But I will go back to capability and opportunity.

You can assert that some new players may not have the opportunity to get their legs and discover good aspects of the game before the harsh realities come and find them.  More concerning is that “bad” people, for lack of a better term, have to capability of going after new players while they are still getting their first impression of the game.  When you get a PvP game where the established players start thinking that going after the new players in the starting zone is good sport, and the devs do nothing about it, the writing is on the wall.

So I want to know more about that 50% on the chart above.  Because if new players can’t make it out of the tutorial without facing that sort of thing, if they think the player base sucks before they have had a chance to discover the game, then the writing is on the wall for EVE and all the “HTFU” in the world won’t bring it back.

You can argue about what CCP should do about it.  I am sure suggestions will range from putting the tutorials in their own instanced space… though you still have to enter the real game at some point… to making high sec space PvP free… a complete departure from CCP’s philosophy and something in the NGE range of options.  But if new players are important to the game… and they are… then CCP needs to look at that 50% who just leave and why they go.

Timeless Isle, Busy Isle

As we continue to travel the long road to Draenor, which leads to a point somewhere beyond the summer, I have stumbled a bit.  I had a couple of weeks where logging in seemed like a chore, as I had no real goals other than a few faction grinds.  Still, I kept going in little chunks of time.  I managed to get exalted with the last “easy” faction in Pandaria.

AugCelAchi

“Easy” defined as I figured out how I could get there without committing to long play sessions.  In this case, I got there entirely by doing the daily farming quest for them.  8 striped melons a day for… well… a lot of days.  But I was also harvesting trillium on the other 8 plots, refining that, and making living steel to sell at the auction house mid-week, when the price is high, so as to collect some gold reserves for things like… the 7,000 gold August Celestials cloud serpent mount.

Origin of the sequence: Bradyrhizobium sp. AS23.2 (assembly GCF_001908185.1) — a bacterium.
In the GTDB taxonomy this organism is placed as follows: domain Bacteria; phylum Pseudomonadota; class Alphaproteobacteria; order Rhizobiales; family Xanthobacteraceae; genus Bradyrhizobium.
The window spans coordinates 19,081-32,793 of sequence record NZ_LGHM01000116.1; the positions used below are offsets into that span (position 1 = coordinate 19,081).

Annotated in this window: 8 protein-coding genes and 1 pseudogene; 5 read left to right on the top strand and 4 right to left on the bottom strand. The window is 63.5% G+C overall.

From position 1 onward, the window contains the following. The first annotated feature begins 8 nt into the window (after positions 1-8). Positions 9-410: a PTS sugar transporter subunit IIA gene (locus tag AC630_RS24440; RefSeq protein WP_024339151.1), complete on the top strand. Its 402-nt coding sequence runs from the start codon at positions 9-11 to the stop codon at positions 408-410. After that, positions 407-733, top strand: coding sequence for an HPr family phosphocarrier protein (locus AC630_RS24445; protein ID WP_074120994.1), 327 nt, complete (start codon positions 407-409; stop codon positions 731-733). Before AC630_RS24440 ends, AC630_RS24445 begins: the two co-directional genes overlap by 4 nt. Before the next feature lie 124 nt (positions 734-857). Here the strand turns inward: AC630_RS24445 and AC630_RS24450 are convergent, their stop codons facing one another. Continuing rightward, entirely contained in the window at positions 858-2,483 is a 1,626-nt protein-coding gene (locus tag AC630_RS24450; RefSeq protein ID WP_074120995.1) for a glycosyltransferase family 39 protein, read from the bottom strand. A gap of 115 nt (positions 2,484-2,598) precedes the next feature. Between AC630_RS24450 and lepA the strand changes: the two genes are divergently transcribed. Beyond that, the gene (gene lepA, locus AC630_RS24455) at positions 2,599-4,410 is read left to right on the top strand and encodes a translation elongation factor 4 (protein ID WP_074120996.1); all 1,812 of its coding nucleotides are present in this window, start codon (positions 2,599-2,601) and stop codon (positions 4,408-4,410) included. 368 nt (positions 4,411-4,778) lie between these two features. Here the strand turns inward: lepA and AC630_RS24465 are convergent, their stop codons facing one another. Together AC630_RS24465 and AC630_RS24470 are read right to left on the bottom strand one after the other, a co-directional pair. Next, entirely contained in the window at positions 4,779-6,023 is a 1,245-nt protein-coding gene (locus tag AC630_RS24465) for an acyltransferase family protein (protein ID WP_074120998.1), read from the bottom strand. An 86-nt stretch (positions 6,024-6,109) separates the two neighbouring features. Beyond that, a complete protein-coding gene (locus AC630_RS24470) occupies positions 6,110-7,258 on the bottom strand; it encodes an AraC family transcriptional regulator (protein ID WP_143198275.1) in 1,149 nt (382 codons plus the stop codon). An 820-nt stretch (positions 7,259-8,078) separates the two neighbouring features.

Meanwhile, Gaff and one of his friends who joined the guild were hitting 90 with some characters and were starting to do things like Timeless Isle.  So I got out my hunter and started working on that with them.  It also gave me a reasonable short term goal, which was to save up the 20K Timeless coins required to get the Featherdraw Longbow, which represented a serious upgrade for my hunter.

I kept up on that path, either with them or solo for a bit.  Solo was interesting as my hunter had no problem taking down the elites around the island, even when he was only about half equipped with Timeless Isle drops.  I compare this to my retribution paladin, whose average gear score is something like 530 now due to a couple of nice drops from Siege of Orgrimmar LFR, and with whom I can barely solo any  of the level 90 elites… forget about level 91 or 92… and even then I have to lay hands half the time, even though he puts out considerably more DPS than the hunter.  I am bad at WoW.  Or maybe just bad at melee.  I’ll have to get my insta-90 Death Knight out there to see how I do with him I guess.

Anyway, I managed to wrap up my quest for the new bow on Monday night.  It was easy.  Timeless Isle was practically deserted on my server.  I was able to complete the “kill 20 elites” quest at a leisurely pace and was able to make it to rares because people needed to wait to get enough players to make a go of Houlon and the like.

And then patch 5.4.8 dropped.

The full patch notes are here, but there were two key items related to Timeless Isle:

All upgradable epic quality items introduced in Patch 5.4 (items found in Siege of Orgrimmar and Timeless Isle) are now eligible to be upgraded an additional 2 times for a total increase of 16 item levels.